At 75% memory usage, Elasticsearch triggers the Concurrent Mark Sweep (CMS) garbage collector, which runs alongside other processes to keep pauses and disruptions to a minimum. If CMS fails to reclaim enough memory and usage remains above 75%, Elasticsearch triggers a different garbage collection algorithm that halts or slows other processes in order to free up sufficient memory to prevent an out of memory error.

At 95% memory usage, Elasticsearch kills processes that attempt to allocate memory. It might kill a critical process and bring down one or more nodes in the cluster.

The _nodes/stats/jvm API offers a useful summary of JVM statistics, memory pool usage, and garbage collection information:

GET elasticsearch_domain_endpoint/_nodes/stats/jvm?pretty

Set memory circuit breakers for the JVM. For more information, see JVM OutOfMemoryError.

If the problem persists, delete unnecessary indices, reduce the number or complexity of requests to the domain, add instances, or use larger instance types.

CPUUtilization Specifies the percentage of CPU resources used for data nodes in a cluster. View the Maximum statistic for this metric, and look for a continuous pattern of high usage. Add data nodes or increase the size of the instance types of existing data nodes. For more information, see Configuring Amazon ES Domains.
Nodes Specifies the number of nodes in a cluster. View the Minimum statistic for this metric. This value fluctuates when the service deploys a new fleet of instances for a cluster. Add data nodes. For more information, see Configuring Amazon ES Domains.

Yellow Cluster Status

A yellow cluster status means that the primary shards for all indices are allocated to nodes in a cluster, but the replica shards for at least one index are not. Single-node clusters always initialize with a yellow cluster status because there is no other node to which Amazon ES can assign a replica. To achieve green cluster status, increase your node count. For more information, see Sizing Amazon ES Domains and Configuring Amazon ES Domains.


You might receive a ClusterBlockException error for the following reasons.

Lack of Available Storage Space

If no nodes have enough storage space to accommodate shard relocation, basic write operations like adding documents and creating indices can begin to fail. Calculating Storage Requirements provides a summary of how Amazon ES uses disk space.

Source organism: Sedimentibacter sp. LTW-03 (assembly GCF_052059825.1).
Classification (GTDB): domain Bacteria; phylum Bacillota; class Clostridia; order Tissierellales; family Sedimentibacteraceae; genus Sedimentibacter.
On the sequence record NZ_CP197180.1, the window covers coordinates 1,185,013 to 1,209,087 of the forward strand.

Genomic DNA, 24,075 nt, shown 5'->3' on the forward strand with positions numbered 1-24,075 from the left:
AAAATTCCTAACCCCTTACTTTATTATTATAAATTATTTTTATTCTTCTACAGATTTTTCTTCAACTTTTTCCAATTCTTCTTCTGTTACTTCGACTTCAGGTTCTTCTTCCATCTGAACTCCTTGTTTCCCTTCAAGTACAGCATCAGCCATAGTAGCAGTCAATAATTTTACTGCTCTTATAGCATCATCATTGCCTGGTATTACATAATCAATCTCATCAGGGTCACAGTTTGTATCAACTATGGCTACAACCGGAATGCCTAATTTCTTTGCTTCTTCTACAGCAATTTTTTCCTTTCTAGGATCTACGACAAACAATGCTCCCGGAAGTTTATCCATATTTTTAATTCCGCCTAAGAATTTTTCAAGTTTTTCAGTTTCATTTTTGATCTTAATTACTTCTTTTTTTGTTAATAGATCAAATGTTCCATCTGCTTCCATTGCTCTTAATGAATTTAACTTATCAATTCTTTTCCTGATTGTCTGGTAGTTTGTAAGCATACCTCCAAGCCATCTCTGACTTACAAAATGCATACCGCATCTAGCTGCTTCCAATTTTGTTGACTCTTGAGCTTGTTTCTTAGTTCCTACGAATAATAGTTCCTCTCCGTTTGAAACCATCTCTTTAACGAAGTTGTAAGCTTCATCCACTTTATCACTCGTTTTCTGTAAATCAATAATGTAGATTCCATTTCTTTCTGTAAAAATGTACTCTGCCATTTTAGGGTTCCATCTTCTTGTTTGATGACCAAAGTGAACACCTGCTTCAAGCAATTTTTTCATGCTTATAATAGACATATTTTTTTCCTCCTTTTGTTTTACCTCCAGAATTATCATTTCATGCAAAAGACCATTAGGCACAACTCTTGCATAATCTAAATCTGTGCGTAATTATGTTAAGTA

To avoid issues, monitor the FreeStorageSpace metric in the Amazon ES console and create CloudWatch alarms to trigger when FreeStorageSpace drops below a certain threshold. GET /_cat/allocation?v also provides a useful summary of shard allocation and disk usage. To resolve issues associated with a lack of storage space, scale your Amazon ES domain to use larger instance types, more instances, or more EBS-based storage. For instructions, see Configuring Amazon ES Domains.

Block Disks Due to Low Memory

When the JVMMemoryPressure metric exceeds 92% for 30 minutes, Amazon ES triggers a protection mechanism and blocks all write operations to prevent the cluster from reaching red status. When the protection is on, write operations fail with a ClusterBlockException error, new indexes can't be created, and the IndexCreateBlockException error is thrown.

When the JVMMemoryPressure metric returns to 88% or lower for five minutes, the protection is disabled, and write operations to the cluster are unblocked.

JVM OutOfMemoryError

A JVM OutOfMemoryError typically means that one of the following JVM circuit breakers was reached.

Circuit Breaker Description Cluster Setting Property
Parent Breaker Total percentage of JVM heap memory allowed for all circuit breakers. The default value is 70%.
Field Data Breaker Percentage of JVM heap memory allowed to load a single data field into memory. The default value is 60%. If you upload data with large fields, we recommend raising this limit. indices.breaker.fielddata.limit
Request Breaker Percentage of JVM heap memory allowed for data structures used to respond to a service request. The default value is 40%. If your service requests involve calculating aggregations, we recommend raising this limit. indices.breaker.request.limit